• You must have had 18 months of "continuous creditable coverage," at least the last day of which was under a group health plan. "Continuous creditable coverage" means that there is no break in coverage of 63 or more consecutive days under any of the following health insurance plans:
    • A group health plan
    • An individual health plan
    • Medicare
    • Federal Employees Health Benefits Program (FEHB)
    • Indian Health Service
    • Peace Corps
    • COBRA Continuation Coverage
    • A state health insurance risk pool
  • You must have used up any COBRA or state continuation coverage for which you were eligible.
  • You must not be eligible for Medicare, Medicaid, or another group health plan.
  • You must not have health insurance.
  • You must apply for the health insurance for which you are federally eligible within 63 days of losing your prior coverage.

Your federally eligible status ends as soon as you enroll in an individual health plan because the last day of your continuous health coverage must have been in a group plan. You can become federally eligible again by rejoining a group health plan.

For Example: Henry continued on his former employer's COBRA plan for the full 18 months. After that, he exercised his rights as federally eligible under HIPAA to purchase an individual HMO health policy. However, twelve months later, he moved to Georgia which his HMO does not serve so he lost his individual coverage. He has no federal eligibility to get another health plan, because his last health coverage was individual. If Henry goes to work and gets the employer's group coverage, he will again become federally eligible if he leaves that employer, or when COBRA coverage ends.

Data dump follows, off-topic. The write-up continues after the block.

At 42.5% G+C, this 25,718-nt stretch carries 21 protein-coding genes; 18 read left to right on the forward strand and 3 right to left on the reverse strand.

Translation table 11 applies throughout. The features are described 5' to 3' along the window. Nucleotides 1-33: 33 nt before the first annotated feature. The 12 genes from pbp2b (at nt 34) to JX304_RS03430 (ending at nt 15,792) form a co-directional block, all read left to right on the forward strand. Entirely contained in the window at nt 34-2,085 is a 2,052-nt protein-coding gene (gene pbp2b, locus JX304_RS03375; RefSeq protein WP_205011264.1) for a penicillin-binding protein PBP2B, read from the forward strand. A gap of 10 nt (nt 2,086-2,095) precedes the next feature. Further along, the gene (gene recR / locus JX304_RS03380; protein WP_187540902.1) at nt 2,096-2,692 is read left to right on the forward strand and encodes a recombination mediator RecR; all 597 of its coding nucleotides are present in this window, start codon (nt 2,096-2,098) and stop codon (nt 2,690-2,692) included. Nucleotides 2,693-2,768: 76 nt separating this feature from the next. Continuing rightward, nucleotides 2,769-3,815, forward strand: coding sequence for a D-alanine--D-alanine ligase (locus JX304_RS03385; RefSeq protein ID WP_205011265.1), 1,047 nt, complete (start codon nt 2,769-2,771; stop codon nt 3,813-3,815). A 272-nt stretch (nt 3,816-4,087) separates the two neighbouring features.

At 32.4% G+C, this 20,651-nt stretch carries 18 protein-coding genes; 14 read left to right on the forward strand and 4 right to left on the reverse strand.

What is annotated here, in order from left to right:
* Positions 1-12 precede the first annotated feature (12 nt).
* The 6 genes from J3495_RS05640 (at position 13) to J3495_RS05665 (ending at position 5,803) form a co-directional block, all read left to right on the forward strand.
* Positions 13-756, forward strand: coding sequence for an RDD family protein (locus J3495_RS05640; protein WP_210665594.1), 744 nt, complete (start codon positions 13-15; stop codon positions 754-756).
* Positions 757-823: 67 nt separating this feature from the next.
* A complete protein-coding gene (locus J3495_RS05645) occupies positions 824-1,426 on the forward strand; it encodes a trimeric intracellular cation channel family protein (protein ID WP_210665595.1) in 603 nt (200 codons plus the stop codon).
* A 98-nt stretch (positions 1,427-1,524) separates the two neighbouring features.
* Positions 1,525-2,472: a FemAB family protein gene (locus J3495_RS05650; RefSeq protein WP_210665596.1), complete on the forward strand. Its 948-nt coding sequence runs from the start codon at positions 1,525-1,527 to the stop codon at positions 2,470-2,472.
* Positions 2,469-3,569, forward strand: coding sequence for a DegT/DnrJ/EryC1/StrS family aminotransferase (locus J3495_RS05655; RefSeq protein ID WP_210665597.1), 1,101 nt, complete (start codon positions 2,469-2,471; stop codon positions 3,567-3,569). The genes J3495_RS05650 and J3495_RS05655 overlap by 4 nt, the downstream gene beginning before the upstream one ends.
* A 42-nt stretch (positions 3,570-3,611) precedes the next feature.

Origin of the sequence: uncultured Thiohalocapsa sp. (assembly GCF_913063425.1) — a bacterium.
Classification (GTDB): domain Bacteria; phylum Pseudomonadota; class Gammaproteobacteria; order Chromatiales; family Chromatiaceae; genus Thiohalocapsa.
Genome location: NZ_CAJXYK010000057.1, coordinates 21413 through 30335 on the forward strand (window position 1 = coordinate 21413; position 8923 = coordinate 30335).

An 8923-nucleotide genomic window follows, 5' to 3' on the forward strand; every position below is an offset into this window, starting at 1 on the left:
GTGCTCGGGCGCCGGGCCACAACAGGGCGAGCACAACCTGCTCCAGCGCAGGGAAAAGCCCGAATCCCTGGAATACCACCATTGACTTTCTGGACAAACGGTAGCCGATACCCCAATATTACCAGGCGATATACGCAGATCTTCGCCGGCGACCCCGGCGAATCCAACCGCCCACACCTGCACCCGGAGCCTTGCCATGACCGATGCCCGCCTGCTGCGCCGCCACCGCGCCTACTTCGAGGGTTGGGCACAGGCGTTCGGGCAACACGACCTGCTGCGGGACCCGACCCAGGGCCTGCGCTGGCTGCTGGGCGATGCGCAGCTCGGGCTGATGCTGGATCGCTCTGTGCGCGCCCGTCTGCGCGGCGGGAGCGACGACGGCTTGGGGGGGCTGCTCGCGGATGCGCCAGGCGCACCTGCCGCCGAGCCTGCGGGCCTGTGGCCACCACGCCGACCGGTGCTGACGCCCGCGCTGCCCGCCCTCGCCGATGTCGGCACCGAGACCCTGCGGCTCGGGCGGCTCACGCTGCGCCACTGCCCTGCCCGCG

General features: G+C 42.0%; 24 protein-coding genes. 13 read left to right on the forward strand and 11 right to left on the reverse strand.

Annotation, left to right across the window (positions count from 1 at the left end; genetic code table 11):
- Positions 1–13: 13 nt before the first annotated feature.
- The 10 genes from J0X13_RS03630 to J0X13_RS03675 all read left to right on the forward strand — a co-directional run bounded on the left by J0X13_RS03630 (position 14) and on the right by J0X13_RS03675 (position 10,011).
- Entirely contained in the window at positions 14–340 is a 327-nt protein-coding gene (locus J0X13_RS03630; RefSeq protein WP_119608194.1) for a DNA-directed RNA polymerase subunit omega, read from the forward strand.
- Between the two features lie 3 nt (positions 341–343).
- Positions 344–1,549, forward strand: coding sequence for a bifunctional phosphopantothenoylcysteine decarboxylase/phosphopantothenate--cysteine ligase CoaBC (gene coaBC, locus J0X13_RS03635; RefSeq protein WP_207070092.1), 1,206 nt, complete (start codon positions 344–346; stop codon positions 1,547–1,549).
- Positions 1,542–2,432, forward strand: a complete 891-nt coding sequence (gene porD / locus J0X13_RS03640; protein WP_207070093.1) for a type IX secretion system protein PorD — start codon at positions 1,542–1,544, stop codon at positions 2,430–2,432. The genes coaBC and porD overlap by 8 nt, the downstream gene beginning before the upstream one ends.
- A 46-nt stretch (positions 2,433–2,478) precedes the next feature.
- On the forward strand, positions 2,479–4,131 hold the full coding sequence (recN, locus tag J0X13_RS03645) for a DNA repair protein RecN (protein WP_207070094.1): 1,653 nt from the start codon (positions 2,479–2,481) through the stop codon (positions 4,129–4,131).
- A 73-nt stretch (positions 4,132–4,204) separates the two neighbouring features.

Certificate of Creditable Coverage

When group health insurance coverage ends, the administrator or insurance company is required to give you a statement which includes the dates your coverage began and ended.

If the company doesn't send the certificate, you're entitled to request it at any time up to 24 months after coverage under the plan ends. See Certificate of Creditable Coverage if you want more information about this Certificate.